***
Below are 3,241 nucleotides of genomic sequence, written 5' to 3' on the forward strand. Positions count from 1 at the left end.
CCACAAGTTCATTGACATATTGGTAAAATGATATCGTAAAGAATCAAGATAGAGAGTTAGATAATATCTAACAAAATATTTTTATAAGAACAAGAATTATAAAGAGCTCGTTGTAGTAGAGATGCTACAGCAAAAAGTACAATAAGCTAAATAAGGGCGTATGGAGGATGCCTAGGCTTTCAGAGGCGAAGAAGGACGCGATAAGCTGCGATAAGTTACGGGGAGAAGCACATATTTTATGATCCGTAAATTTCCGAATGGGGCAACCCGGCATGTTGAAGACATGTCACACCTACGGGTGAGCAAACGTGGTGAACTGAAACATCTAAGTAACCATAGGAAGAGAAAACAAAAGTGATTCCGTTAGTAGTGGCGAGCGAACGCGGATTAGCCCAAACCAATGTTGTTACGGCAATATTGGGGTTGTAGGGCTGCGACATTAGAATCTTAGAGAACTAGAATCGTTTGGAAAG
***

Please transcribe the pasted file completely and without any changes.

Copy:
Below are 3,241 nucleotides of genomic sequence, written 5' to 3' on the forward strand. Positions count from 1 at the left end.
CCACAAGTTCATTGACATATTGGTAAAATGATATCGTAAAGAATCAAGATAGAGAGTTAGATAATATCTAACAAAATATTTTTATAAGAACAAGAATTATAAAGAGCTCGTTGTAGTAGAGATGCTACAGCAAAAAGTACAATAAGCTAAATAAGGGCGTATGGAGGATGCCTAGGCTTTCAGAGGCGAAGAAGGACGCGATAAGCTGCGATAAGTTACGGGGAGAAGCACATATTTTATGATCCGTAAATTTCCGAATGGGGCAACCCGGCATGTTGAAGACATGTCACACCTACGGGTGAGCAAACGTGGTGAACTGAAACATCTAAGTAACCATAGGAAGAGAAAACAAAAGTGATTCCGTTAGTAGTGGCGAGCGAACGCGGATTAGCCCAAACCAATGTTGTTACGGCAATATTGGGGTTGTAGGGCTGCGACATTAGAATCTTAGAGAACTAGAATCGTTTGGAAAG